The pivot is that there will be no sharing of commissions at all, but that the buyer will instruct the agent to put into the purchase agreement a term where the seller will credit the buyer or pay the buyer directly to pay the buyer agent.
It is a way of rerouting the payment, as James says.
He is correct that telling buyers that they can’t negotiate a credit with the seller is (likely) unconstitutional violation of the freedom of contract.
Okay, let’s go with that scenario.
Seller Pays Buyer Scenario
So post-strong injunction, the only available path is a combination of:
Buyer Agency Agreement
Negotiated purchase agreement where the seller gives buyer money.
My strong sense is that if the seller’s credit to the buyer is conditional, that is, “As part of this contract, I agree to give you $10,000 to be used only to pay your agent and if you fail to use the $10,000 to pay your agent, then you must return it to me” or something like that… I think the courts will have problems with that.
That is too nakedly an attempt to evade the injunction against the seller paying the buyer’s agent. It’s a little bit like some dealer claiming “I didn’t sell him drugs; I sold him information on exactly where he might find some drugs, hidden in a can behind a dumpster.”
Judges are just not that stupid. If the local MLS, whose mandated rules were violated, plays dumb… the judge will spank the living shit out of that local MLS. Contempt charges and fines are no joke.
So the more likely arrangement is the purchase agreement having the seller crediting the buyer at closing to pay for expenses and fees, whatever they be. That’s legally fine. That path looks more like:
“Hey, I wanna buy your house, so I’m making a full-priced offer. But uh, I have a lot of expenses after I buy your house, and I just put a ton of cash down for the downpayment… so I’m gonna need some cash back to pay for expenses including paying my agent.”
“Sure, would $15K do it?”
In the scenario that James and other experts in real estate envision, the buyer then writes a check to the agent for $15K as per the Buyer Agency Agreement. No problem!
People Do Violate Contracts… All the Time
Fact is, people might have a contract… then breach them. Sometimes on purpose.
Say I contract with a roofer who does a shitty job (in my opinion). I can refuse to pay said roofer and dare him to take me to court. Tenants have signed leases, which are legally binding contracts; landlord-tenant courts exist because tenants don’t pay the rent, despite said binding contract.
The legal industry would be a tenth of its size today if companies and people did not have contract disputes.
So having a Buyer Agency Agreement might be best practices for a bunch of reasons, but I’m going to need to understand what you understand about enforcing said Agreement.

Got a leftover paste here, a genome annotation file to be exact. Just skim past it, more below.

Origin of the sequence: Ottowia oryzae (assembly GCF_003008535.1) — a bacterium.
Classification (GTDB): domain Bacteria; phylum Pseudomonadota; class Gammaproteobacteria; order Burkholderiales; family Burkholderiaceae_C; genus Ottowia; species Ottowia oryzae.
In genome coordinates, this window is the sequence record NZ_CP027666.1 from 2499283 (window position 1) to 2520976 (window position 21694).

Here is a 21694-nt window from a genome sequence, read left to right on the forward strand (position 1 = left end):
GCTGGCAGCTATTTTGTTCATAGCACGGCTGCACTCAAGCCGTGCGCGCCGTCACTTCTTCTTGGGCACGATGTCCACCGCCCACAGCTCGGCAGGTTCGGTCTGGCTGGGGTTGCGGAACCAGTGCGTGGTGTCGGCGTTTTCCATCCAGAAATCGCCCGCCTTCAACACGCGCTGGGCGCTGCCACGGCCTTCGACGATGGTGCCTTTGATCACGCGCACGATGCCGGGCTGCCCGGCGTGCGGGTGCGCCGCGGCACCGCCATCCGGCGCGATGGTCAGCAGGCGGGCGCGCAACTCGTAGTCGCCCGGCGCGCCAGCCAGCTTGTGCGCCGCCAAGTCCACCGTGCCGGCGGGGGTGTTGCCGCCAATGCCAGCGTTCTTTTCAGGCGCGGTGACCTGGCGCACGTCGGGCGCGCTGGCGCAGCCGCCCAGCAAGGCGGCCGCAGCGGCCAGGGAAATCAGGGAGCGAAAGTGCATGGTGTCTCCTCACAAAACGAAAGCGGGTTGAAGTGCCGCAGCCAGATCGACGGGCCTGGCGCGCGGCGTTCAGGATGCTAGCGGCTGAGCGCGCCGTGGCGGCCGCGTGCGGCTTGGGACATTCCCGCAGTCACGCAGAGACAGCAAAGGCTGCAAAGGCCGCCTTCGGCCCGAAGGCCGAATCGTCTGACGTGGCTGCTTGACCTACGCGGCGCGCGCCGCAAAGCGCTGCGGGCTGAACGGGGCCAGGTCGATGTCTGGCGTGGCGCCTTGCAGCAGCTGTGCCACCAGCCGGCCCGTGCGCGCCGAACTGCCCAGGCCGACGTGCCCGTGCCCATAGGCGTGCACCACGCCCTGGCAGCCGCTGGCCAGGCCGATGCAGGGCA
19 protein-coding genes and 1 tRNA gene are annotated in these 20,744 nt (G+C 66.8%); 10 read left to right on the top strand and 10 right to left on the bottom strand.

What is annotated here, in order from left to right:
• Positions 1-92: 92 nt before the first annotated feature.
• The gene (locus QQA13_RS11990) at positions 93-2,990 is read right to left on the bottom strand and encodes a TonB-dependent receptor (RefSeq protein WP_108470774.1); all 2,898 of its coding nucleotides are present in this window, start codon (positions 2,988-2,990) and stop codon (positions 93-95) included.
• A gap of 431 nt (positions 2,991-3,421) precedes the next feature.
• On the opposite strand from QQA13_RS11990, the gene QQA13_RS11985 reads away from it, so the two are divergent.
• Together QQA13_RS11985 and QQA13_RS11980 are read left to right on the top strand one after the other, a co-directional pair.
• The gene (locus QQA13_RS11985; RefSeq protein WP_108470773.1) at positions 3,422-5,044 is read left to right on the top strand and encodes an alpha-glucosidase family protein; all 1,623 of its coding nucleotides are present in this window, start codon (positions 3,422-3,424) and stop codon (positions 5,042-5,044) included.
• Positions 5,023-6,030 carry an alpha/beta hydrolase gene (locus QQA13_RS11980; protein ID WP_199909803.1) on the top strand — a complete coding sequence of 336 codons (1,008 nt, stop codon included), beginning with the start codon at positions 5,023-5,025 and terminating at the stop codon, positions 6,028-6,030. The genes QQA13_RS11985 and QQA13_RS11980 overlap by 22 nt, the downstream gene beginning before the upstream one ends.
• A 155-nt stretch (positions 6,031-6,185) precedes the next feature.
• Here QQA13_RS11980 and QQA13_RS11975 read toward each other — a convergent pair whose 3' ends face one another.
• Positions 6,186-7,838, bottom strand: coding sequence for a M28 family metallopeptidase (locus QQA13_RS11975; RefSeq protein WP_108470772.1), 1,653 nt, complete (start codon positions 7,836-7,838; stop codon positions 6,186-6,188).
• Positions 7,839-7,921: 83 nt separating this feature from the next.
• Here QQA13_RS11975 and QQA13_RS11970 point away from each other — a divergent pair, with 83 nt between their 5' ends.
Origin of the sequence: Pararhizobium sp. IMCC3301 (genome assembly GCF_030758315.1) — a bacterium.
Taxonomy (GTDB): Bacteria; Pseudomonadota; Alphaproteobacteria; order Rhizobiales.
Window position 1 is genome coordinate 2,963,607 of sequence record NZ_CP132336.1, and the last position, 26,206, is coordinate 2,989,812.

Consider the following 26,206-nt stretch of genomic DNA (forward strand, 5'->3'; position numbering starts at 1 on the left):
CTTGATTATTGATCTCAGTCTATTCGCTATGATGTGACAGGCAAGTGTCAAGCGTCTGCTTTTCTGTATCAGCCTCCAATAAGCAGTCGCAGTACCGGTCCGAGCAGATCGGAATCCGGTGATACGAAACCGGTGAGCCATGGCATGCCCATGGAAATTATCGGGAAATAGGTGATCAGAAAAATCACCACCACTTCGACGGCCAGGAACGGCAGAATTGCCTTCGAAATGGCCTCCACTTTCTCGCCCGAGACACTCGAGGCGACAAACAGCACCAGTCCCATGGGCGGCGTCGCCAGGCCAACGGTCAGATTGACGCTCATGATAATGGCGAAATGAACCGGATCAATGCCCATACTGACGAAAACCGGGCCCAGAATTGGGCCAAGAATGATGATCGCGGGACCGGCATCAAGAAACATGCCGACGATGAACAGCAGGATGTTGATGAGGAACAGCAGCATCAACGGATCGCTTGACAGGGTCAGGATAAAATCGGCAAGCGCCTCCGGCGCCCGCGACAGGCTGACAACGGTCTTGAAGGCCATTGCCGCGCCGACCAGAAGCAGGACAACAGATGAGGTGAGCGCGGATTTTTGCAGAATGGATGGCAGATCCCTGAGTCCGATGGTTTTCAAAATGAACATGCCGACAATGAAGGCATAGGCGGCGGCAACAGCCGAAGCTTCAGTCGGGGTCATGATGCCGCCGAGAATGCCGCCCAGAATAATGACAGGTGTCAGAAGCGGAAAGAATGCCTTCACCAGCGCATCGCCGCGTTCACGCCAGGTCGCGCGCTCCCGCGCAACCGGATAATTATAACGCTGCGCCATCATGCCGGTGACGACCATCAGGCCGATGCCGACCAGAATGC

Problem #1: First Time Homebuyers
Thing is… buying a house for the first time is probably the point in your life when you are the most broke. I know I was when I bought my first house. We liquidated almost everything we owned, including some of the 401(k) to make the downpayment on the house, and still had to borrow money from my wife’s family. There was a month or two in there (since we were both making good money) where we knew we were house-rich but cash-POOR. A lot of ramen those months.
So is the thinking here that the buyer would stroke a check for tens of thousands of dollars at the precise moment when he is the most broke he has ever been and still spending thousands on the hundreds of little things that first-time homebuyers have to buy? Like a lawnmower? Trash bins? Furniture?
Some people would do that, because they have a contract. I’m willing to bet that most people, especially in 2023 America rather than 1933 America, would seek to renegotiate.
“Look, Susie, I know I agreed to pay you $15,000 and I know we have a contract, but I needed to buy a lawnmower, and these giant trash bins, and we had to get a new bed because the one we had doesn’t fit our bedroom, and my car broke down and the baby got sick… can we work something out here?”
I’d love to hear from buyer agents here.
What is the scenario where you tell your client, who you just helped put into their new home, who is now cash-poor and broke, “Fuck you, pay me!”
Supposing you take the hardline stance and you take your client to court and win.
After doing that, tell me more about how “The best compliment you can give is a referral!” bit is going to work out for you.
Problem #2: Minorities and Low-Income Families
In this podcast from NAR recorded on October 16th, the podcast host Marki Lemons Ryhal interviews Katie Johnson, NAR’s Chief Legal Officer. The transcript is available on that page. In that, we find this: